Note also that the first word of the poem, ratson (“satisfaction”), רצון, repeats the final word of the biblical verse that immediately precedes it (פותח את ידך ומשביע לכל חי רצון). This is called anadiplosis, and it is a common phenomenon in Hebrew liturgical poetry; this is especially common when non-Biblical poetry quotes a Biblical verse and then continues with its own non-Biblical text, because the anadiplosis is a way to link the non-Biblical to the Biblical text.
For some reason, the Karaite text has detached the phrase veshulḥano ‘arukh lakkol from its position before the verse from Psalm 145, and placed it afterwards, as the final line of the brief poem, thus replacing the line ki atta yotserenu (“for you are the creator of us”). This disrupts the rhyme; but, more jarringly, it shifts from second person to third person. So, Gabriel hypothesizes, at some point after the phrase veshulḥano ‘arukh lakkol was moved to this position, someone changed the suffix in veshulḥano, “and his table,” to read veshulḥanekha, “and your table,” thus smoothing out the discrepancy between second and third person. But they never changed the participle form of ‘arukh (“is set”) to the imperative ‘arokh (“set”)
This change from veshulḥano to veshulḥanekha, took place no later than 1528, because this is the text in the Karaite Siddur printed in Venice in that year:
The change fromveshulḥano to veshulḥanekha removed the jolt from second to third person, but it retained a second awkwardness caused by this placement of the line, namely, three requests followed by the statement “and your table is set for all”. As far as we know, this second awkwardness did not bother anyone until the 21st century, when some Karaites in Israel decided to change ‘arukh to ‘arokh, turning this line into a fourth request.
When we look at medieval and early modern prayerbooks, we can see how liturgical texts changed, and make hypotheses about how, when, and why these changes were made. But in this instance, the change is taking place in the 21st century, and we don’t need to hypothesize about it — we can see it taking place in front of our very eyes. Wow!!!!!
There is something else exciting here, and this is relevant to the title of this post. The Karaite Birkat Hamazon, as printed in the Venice edition and all subsequent printings, preserves the lines רצון תשבענו ורזון העבר ממנו והטריפנו לחם חקנו (“With satisfaction sustain us, And famine keep away from us, and with food sustain us, And our constant bread feed us”) and ושולחנך ערוך לכל (“and your table is set for all”) — yes, in a somewhat different form from how they are in the Geniza, but still very recognizable. The Karaite Siddur was printed in Venice, a European city, for the Karaite community of Constantinople, another European city. As far as I know, no Rabbanites in Europe, certainly not by the early modern period, preserved the first of these lines. The second line was preserved by some European Rabbanites, in Spain — but not by Ashkenazic Rabbanites, and, more importantly, not by Romaniote (Greek-Speaking) Rabbanites, the local Greek Rabbanites of the Byzantine Empire (where Constantinople and the Karaites printing their siddur resided).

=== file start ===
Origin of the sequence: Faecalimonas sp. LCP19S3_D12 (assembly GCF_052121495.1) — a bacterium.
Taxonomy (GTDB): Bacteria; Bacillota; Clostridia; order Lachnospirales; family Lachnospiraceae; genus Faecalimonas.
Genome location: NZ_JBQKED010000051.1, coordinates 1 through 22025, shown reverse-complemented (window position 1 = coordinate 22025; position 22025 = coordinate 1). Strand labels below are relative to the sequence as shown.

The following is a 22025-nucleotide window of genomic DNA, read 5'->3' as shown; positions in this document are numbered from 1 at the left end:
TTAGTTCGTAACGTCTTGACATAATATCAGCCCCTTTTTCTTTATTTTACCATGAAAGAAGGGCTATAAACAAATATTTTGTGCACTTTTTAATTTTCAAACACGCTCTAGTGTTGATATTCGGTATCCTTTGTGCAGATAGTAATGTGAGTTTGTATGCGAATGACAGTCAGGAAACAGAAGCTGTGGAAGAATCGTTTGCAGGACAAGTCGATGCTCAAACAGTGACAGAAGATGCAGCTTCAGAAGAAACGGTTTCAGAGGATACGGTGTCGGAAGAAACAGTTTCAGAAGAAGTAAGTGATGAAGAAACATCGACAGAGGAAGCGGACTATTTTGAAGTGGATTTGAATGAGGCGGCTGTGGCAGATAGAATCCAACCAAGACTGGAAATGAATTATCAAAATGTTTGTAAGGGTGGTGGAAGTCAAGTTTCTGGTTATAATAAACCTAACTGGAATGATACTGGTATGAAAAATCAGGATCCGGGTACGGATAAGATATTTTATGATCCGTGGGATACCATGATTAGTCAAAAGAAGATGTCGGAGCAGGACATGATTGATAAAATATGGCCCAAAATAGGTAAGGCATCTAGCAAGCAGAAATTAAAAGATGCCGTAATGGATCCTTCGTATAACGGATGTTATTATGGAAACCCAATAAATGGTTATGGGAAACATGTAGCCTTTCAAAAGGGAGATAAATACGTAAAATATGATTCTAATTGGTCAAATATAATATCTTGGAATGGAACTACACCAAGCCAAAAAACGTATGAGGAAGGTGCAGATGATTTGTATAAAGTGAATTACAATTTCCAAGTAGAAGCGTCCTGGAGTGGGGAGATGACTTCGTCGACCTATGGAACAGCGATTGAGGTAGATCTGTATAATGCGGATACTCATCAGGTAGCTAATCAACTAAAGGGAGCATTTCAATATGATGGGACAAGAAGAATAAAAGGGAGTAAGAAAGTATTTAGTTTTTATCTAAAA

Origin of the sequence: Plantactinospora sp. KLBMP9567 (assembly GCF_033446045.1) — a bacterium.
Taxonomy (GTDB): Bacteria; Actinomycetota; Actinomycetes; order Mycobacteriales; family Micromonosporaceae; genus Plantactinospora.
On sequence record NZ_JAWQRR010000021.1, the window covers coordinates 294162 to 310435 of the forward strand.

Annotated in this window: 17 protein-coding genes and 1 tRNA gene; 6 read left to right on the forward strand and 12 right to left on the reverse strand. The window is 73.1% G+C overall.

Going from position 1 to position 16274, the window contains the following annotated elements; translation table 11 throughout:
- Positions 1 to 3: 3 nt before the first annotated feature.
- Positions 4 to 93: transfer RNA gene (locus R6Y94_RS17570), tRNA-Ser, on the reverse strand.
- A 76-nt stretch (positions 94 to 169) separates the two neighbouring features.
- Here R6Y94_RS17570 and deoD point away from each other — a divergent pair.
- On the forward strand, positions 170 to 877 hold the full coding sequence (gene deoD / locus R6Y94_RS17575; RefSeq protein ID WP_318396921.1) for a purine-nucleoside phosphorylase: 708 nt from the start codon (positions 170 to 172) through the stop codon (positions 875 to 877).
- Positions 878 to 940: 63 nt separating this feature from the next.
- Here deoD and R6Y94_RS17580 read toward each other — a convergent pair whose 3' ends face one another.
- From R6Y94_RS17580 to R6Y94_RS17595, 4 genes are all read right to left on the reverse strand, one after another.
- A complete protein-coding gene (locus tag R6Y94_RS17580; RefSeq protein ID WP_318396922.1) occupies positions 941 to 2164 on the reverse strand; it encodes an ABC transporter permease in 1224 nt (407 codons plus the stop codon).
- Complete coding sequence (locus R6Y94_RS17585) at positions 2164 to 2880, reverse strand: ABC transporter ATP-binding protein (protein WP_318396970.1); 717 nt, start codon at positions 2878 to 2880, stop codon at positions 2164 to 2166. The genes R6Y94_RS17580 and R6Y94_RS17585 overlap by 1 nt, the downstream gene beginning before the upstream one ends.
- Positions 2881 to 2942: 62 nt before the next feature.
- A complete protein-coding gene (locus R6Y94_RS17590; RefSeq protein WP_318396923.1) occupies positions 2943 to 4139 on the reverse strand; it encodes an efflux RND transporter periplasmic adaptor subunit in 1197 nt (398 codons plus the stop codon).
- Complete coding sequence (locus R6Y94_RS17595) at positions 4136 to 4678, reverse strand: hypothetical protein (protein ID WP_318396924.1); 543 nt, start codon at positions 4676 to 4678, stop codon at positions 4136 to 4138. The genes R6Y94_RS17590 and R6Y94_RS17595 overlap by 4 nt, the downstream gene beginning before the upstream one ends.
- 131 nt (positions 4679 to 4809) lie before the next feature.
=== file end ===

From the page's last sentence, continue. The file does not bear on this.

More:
We know that the later medieval Karaites borrowed a lot of liturgical material from their Rabbanite neighbors. However, as far as we can tell, that is not what is going on here. The Karaite Jews here were being awesome, preserving their version of old Jewish texts of Birkat Hamazon, which the local Rabbanite Jews had apparently not preserved.
Hence the title of my post: My Birkat Hamazon may be “wrong”, not preserving texts exactly as they were a millennium ago, but it’s still “better than yours,” preserving ancient material that other Jewish communities have not preserved. Of course, I don’t really think my Birkat is better than yours, but it were, I’d have to charge.
For those interested in how a siddur changes: Such changes and emendations were particularly common among Ashkenazic siddur editors in the eighteenth and nineteenth centuries, who were constantly trying to impose Biblical grammar consistently on the liturgy of their tradition; in order to do so, they needed to make many small changes. Compare Robert Scheinberg, Seligmann Baer’s Seder Avodat Yisrael (1868): Liturgy, Ideology, and the Standardization of Nusah Ashkenaz (PhD Dissertation, JTS, 2020), p. 188:
There are, therefore, a variety of ways to understand the enterprise of Baer and his predecessors to remove these non-Biblical words. Some would classify this effort as a quest for a long-lost Urtext of the siddur that was written in pristine Biblical Hebrew, before it was corrupted with Rabbinic Hebrew words. Others might regard this endeavor as improving upon the liturgical work of the early Sages, who erroneously used non-Biblical words in their prayers; in other words, the text that was being created in the modern era by these grammarians was not a restoration, but rather was of higher linguistic quality than any previous version had ever been. A third perspective, more likely to be accepted by contemporary linguistic scholars, would hold that these grammarians were not correcting errors, but rather introducing errors. If the assumption that liturgical Hebrew avoids all non-Biblical words and forms is a fallacy, then when the grammarians modify the liturgy to make it conform to Biblical rules, they resemble the scribal copyists who thought that they were improving upon the quality of the text but whose “corrections” of “errors” were actually introductions of textual corruptions.